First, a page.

“After supper last night I went out under the apple trees to look at the moon. It was one of those hours I have when the world is so lovely I can hardly bear it. All the rich and beautiful things there are come home to my heart at once.” – Gladys Taber
Fall is really showing up now. Every day I look out the window and see another branch that has been partially dipped in gold paint. This year, I notice that the changes in color do not happen all at once, but in patches. I see leaves that are half-orange and half-green as if they can’t quite make up their mind. Entire trees are fractured right down the center – one side butter yellow, the other summer’s green.
It is still so hot out, but somehow autumn knows to change the color of the leaves anyway.
I’ve been going to the library and grabbing great arm fulls of books. I grew stagnant this summer, and realized I was not taking in nearly enough inspiration to keep the well primed. Now, I’m making it a regular habit to have a big stack to choose from. When my hand is cramping from drawing, I take a break and read a page or five, and then find I can go on with my day. It feels healthier than taking an internet break, even though both can sneak minutes out of my pocket – more than I care to count.
In the library, in addition to some books on not procrastinating, I checked out The Book Of Stillmeadow by Gladys Taber. Do you know her? Susan Branch has a great write-up about Gladys Taber here which is where I learned about her, too.
I spent the better part of the weekend completely immersed in her life on a Connecticut farm in the 1930′s and 40′s. In some ways, I think she is the godmother of all bloggers – writing about cooking and gardening and puppies and the weather in a way which I cannot describe. All I know is that I find myself alternately tearing up and laughing and trying to read sections aloud to my husband.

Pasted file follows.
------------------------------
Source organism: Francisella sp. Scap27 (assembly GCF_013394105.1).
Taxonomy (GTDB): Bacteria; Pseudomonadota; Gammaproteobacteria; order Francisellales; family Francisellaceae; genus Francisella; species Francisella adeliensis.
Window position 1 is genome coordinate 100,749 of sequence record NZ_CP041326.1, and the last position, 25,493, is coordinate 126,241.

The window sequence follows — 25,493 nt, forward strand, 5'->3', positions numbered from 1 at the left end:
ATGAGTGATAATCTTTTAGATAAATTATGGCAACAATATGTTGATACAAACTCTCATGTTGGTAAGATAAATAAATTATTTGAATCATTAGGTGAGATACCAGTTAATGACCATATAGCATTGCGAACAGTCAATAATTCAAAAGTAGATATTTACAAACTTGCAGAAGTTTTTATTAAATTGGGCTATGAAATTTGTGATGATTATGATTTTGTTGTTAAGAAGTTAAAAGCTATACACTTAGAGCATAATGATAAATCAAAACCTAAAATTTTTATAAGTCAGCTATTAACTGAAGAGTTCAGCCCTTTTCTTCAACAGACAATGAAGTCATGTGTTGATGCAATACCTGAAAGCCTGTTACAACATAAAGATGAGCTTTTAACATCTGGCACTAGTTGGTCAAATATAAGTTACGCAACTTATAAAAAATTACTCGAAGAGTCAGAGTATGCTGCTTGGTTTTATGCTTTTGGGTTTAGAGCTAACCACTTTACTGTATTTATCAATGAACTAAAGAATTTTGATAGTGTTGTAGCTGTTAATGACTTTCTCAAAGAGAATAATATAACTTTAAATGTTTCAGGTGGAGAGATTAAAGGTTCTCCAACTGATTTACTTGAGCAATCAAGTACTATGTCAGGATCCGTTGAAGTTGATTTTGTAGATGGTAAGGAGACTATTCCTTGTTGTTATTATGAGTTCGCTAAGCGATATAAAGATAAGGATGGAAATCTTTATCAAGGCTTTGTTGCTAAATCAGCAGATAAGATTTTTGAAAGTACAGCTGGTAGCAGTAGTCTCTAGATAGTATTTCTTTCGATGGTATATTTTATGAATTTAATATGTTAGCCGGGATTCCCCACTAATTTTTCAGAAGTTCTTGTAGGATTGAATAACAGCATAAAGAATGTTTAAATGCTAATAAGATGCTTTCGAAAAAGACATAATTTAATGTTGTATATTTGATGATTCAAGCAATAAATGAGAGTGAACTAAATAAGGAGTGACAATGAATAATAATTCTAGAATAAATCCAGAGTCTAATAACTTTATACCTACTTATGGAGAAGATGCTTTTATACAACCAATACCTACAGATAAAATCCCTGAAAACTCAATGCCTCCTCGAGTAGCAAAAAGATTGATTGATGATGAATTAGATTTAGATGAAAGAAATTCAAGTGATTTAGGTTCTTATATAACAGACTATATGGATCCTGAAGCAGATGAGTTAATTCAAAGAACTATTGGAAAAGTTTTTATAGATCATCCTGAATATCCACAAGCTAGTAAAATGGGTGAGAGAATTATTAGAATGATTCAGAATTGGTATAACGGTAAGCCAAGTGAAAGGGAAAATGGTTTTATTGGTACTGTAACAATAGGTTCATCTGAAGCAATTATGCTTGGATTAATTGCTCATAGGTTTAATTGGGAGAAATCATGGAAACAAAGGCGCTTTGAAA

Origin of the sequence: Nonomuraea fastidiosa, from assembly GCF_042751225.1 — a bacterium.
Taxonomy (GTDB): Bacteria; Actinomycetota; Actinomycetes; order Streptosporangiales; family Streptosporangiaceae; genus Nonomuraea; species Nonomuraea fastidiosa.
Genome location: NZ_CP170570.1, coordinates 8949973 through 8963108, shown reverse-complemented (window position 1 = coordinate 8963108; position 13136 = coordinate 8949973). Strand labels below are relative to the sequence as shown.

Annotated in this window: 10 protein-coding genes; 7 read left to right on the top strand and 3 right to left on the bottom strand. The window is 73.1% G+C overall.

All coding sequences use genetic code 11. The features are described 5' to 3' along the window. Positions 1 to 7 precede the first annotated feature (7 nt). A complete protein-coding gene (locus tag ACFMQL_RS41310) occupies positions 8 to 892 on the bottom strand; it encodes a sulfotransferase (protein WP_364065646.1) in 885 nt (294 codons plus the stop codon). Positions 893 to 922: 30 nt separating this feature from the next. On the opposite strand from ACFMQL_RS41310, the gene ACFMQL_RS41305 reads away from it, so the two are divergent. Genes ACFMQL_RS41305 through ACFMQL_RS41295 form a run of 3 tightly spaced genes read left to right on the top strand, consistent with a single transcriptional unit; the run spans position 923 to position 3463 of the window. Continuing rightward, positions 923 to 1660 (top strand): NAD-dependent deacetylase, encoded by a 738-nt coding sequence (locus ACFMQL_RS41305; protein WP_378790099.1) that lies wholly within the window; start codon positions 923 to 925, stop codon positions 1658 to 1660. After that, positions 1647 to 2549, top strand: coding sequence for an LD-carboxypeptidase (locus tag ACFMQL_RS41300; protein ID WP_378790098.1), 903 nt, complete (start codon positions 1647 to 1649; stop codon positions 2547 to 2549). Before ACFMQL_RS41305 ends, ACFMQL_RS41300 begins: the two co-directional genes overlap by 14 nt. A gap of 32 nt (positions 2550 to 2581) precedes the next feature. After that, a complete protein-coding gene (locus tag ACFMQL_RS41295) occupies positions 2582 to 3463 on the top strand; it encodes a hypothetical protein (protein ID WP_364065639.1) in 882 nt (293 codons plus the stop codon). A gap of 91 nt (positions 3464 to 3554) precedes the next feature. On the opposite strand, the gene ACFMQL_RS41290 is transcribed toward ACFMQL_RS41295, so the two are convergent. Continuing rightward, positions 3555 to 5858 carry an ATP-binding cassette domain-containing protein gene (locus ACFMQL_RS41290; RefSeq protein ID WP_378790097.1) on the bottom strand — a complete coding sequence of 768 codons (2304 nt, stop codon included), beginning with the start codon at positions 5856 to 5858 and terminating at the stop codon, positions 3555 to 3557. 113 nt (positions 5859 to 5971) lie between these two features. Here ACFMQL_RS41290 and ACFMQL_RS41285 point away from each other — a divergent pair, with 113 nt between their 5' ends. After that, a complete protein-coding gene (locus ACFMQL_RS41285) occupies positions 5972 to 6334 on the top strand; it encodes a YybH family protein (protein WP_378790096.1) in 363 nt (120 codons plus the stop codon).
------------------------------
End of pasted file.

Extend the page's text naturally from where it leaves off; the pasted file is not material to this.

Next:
“She’s writing about painting Adirondack chairs, now. You really should hear this part!”
He is about as thrilled with this as you would expect.
I think, in the end, it is the quality of her writing that catches me by surprise and wakes me up. She writes with such precision and beauty about canning green beans or hanging the laundry out to dry. Not that these chores go smoothly all the time. She has a dry wit and tells the truth.
But even when she is being funny or facetious, she seems to be saying that these things are very important. Taking care of our homes and the creatures in them – these things are worth our very best thoughts, our very best words.
I know many of us struggle with significance and comparisons. It is good to be reminded that our every day routines are important and can be done with great love. Not just in a sacrificial, begrudging sort of way, but keenly aware that there are hidden happinesses there for us, too.
As Gladys says, “The real things go on.”
Anyway, I’ll stop here now. I could go on like this all day.
I know some of you may be giving me the same look my husband did. That’s ok. Sometimes, chores are just plain hard – especially when the days are so full. I think most of us are behind on something. And I’ve never canned a green bean in my life, so what do I know anyway?
But if you’ve read the Stillmeadow books and loved them, tell me! Do you have a favorite? Does this sound like something you might fall for, too?